Joppien led I./JG 51 during the invasion of the Soviet Union and on 30 June 1941 shot down five Russian bombers near Bobruysk, Belarussian SSR. 12 victories followed in July, including four Tupolev SB-2 bombers shot down on 2 July and another three SB-2s on 24 July.

However, after his 58th victory on 5 July, Joppien was wounded by bomber return fire and spent several weeks in hospital. On 25 August 1941 Joppien engaged in combat with Soviet fighters and bombers near Yelnya, southwest of Bryansk. In the subsequent action Joppien was shot down and killed in his Bf 109 F-2 (Werknummer 9670—factory number) "Black <<" by a Russian MiG-3 fighter.

"Jupp" Joppien was officially credited with 70 victories and the fourth highest scoring fighter pilot at the time of his death.[1] His victory total included 42 aerial victories claimed over the Western Front among them 23 Supermarine Spitfires.


References in the Wehrmachtbericht

Date Original German Wehrmachtbericht wording Direct English translation
Tuesday, 22 April 1941 Hauptmann Joppin errang seinen 40. Luftsieg.[5] Hauptmann Joppien achieved his 40th aerial victory.
Tuesday, 1 July 1941 ...Oberstleutnant Mölders errang hierbei seinen 82., Hauptmann Joppien seinen 52. Luftsieg.[6] ...Oberstleutnant Mölders achieved hereby his 82nd., Hauptmann Joppien his 52nd aerial victory.
Friday, 29 August 1941 Hauptmann Joppien, Inhaber des Eichenlaubes zum Ritterkreuz des Eisernen Kreuzes, Gruppenkommandeur in einem Jagdgeschwader, kehrte nach seinem 70.. Luftsieg vom Feindflug nicht zurück. Mit ihm verliert die Luftwaffe einen ihrer kühnsten und erfolgreichsten Jagdflieger.[7] Hauptmann Joppien, recipient of the Oak Leaves to the Knight's Cross of the Iron Cross, group commander in a fighter wing, did not return from a combat mission after his 70th aerial victory. With him the Luftwaffe loses one of their most daring and successful fighter pilots.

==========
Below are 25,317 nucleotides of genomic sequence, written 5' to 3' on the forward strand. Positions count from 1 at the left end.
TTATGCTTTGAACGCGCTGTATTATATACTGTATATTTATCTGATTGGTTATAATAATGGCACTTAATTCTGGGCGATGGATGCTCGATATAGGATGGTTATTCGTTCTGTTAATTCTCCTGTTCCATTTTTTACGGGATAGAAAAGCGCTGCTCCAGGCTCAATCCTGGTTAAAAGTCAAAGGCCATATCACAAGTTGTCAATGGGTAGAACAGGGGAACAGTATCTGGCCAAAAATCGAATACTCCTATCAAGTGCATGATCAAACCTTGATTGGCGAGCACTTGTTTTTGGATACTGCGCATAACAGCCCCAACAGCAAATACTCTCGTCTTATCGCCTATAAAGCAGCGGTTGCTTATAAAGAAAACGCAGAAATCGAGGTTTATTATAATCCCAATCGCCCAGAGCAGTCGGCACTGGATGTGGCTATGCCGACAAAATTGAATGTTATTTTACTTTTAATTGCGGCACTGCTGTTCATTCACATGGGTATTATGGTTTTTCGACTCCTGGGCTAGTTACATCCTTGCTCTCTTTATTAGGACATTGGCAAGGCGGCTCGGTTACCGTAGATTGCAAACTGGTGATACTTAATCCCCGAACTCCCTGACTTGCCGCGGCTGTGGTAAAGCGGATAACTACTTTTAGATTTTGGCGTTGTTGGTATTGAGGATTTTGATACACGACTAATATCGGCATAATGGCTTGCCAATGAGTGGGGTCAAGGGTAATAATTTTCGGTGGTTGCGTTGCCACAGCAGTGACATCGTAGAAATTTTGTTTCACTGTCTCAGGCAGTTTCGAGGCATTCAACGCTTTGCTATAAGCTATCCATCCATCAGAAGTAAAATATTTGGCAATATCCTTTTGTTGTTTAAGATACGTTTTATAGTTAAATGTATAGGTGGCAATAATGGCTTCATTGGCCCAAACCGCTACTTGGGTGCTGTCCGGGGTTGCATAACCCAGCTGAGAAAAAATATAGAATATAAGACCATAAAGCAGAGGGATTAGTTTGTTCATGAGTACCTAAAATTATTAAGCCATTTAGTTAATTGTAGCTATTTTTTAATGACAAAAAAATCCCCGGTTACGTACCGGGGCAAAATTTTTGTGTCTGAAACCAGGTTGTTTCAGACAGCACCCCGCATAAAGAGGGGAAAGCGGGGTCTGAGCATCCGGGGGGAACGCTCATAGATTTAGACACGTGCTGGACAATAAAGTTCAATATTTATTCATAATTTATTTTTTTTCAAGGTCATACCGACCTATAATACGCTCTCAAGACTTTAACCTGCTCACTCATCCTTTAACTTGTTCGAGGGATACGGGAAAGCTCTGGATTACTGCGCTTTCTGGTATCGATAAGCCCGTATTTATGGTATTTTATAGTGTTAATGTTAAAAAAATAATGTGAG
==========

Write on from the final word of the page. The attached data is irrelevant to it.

1. ^ Until late September 1941, the Knight's Cross of the Iron Cross with Oak Leaves was second only to the Grand Cross of the Iron Cross (Großkreuz des Eisernen Kreuzes), which was awarded only to senior commanders for winning a major battle or campaign, in the military order of the Third Reich. The Knight's Cross of the Iron Cross with Oak Leaves as highest military order was surpassed on 28 September 1941 by the Knight's Cross of the Iron Cross with Oak Leaves and Swords (Ritterkreuz des Eisernen Kreuzes mit Eichenlaub und Schwertern).